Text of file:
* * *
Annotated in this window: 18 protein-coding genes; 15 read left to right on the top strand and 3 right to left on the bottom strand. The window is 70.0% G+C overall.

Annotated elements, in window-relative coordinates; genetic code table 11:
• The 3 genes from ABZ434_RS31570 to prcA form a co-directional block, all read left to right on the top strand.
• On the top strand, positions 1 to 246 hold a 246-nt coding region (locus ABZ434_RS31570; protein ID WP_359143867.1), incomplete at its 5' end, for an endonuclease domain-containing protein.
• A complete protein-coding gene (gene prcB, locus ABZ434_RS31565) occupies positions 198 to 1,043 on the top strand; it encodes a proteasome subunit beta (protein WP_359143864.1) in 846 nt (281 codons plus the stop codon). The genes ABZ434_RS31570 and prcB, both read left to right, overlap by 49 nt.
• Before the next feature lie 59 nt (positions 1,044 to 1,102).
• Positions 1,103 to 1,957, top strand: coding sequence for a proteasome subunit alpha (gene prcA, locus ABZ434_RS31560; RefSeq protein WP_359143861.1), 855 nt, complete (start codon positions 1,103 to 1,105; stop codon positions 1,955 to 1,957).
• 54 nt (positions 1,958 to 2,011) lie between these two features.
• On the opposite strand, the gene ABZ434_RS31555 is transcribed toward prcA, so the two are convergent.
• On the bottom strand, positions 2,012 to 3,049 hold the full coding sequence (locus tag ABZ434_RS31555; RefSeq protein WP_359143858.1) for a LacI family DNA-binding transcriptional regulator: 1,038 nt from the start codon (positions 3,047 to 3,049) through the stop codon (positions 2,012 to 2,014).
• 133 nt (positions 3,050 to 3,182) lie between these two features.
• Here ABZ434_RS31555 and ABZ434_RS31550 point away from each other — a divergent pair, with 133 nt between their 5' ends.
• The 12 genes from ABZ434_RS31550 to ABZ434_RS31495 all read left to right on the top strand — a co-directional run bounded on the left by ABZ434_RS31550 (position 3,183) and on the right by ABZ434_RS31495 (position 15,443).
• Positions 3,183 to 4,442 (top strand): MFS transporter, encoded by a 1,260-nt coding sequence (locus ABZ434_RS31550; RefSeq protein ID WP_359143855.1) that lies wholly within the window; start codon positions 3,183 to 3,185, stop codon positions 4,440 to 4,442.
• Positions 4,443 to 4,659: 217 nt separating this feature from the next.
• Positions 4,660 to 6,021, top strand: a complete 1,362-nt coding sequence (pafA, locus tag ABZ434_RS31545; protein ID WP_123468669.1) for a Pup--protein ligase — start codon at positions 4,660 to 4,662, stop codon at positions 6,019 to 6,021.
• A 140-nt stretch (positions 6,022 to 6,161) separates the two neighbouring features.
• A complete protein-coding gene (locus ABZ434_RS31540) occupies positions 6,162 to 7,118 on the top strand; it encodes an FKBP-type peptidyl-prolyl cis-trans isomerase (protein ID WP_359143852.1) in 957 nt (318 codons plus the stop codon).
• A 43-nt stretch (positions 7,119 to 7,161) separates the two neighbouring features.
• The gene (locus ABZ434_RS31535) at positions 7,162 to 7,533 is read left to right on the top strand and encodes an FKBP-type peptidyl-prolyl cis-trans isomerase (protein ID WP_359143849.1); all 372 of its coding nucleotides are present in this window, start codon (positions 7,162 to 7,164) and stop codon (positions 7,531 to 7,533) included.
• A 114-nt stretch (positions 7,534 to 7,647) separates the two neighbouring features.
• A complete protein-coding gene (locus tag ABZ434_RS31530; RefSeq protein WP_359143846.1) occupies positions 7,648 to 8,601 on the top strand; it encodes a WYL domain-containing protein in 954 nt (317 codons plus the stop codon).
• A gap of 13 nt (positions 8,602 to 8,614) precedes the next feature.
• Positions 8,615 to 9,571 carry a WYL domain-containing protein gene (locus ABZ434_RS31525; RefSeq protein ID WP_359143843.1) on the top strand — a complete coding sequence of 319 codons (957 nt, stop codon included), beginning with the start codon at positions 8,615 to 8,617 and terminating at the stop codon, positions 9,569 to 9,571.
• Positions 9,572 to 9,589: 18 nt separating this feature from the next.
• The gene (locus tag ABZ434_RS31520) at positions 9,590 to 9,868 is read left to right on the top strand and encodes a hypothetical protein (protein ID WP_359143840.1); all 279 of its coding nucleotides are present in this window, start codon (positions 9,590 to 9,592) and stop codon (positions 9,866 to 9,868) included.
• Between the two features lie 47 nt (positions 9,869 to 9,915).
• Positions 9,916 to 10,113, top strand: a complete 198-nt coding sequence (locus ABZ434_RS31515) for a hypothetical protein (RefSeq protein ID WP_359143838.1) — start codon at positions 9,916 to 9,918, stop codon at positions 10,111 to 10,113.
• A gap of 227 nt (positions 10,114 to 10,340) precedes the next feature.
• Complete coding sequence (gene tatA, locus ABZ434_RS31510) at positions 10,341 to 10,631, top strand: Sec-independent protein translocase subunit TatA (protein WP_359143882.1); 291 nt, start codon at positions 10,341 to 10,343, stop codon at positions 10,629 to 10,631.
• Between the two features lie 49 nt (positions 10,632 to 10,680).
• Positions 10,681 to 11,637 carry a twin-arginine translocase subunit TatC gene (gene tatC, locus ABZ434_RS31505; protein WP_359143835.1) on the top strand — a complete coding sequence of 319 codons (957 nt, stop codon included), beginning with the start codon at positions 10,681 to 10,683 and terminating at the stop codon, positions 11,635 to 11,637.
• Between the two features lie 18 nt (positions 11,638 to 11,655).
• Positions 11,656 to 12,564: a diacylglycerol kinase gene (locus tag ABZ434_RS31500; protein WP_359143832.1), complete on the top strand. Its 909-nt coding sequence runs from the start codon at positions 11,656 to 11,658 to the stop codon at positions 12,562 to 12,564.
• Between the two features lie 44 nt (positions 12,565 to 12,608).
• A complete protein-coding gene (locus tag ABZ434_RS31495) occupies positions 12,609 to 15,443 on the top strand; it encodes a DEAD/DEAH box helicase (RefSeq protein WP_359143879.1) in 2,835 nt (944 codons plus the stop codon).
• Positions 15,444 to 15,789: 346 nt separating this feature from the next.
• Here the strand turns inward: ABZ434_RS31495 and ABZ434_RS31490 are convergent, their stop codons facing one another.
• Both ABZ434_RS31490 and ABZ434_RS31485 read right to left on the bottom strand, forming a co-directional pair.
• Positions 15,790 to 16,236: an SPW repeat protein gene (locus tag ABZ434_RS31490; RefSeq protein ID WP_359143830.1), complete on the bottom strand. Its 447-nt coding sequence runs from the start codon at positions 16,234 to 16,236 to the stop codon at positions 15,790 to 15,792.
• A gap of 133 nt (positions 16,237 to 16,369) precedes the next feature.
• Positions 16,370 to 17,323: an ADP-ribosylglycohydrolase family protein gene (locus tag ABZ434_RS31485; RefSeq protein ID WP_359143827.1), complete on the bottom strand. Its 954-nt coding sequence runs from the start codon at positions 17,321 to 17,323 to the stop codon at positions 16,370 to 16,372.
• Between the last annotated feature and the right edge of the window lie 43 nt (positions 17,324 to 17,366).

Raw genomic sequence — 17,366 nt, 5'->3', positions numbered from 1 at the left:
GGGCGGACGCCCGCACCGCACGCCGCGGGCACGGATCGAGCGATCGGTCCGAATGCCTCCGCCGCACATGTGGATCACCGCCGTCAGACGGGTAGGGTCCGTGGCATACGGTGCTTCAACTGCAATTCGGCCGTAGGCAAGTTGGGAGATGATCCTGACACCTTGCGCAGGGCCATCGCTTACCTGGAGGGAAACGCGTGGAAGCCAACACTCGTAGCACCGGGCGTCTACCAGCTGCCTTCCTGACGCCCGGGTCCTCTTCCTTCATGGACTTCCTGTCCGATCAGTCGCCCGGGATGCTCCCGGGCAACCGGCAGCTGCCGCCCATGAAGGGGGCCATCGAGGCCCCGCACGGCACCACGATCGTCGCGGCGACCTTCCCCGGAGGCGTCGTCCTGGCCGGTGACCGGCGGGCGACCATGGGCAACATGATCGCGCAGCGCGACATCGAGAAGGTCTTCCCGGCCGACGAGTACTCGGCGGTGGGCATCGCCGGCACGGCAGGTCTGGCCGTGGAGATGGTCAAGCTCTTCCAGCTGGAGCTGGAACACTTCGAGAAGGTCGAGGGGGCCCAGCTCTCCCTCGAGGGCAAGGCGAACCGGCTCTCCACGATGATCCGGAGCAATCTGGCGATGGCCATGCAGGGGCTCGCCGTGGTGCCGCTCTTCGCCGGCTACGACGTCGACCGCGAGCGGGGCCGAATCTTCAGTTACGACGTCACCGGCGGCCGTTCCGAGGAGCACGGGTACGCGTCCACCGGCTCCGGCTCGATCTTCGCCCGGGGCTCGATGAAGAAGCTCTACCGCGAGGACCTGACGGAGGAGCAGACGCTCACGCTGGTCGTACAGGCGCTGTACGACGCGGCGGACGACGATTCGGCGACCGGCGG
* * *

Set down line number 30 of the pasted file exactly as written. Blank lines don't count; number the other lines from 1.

• Complete coding sequence (gene tatA, locus ABZ434_RS31510) at positions 10,341 to 10,631, top strand: Sec-independent protein translocase subunit TatA (protein WP_359143882.1); 291 nt, start codon at positions 10,341 to 10,343, stop codon at positions 10,629 to 10,631.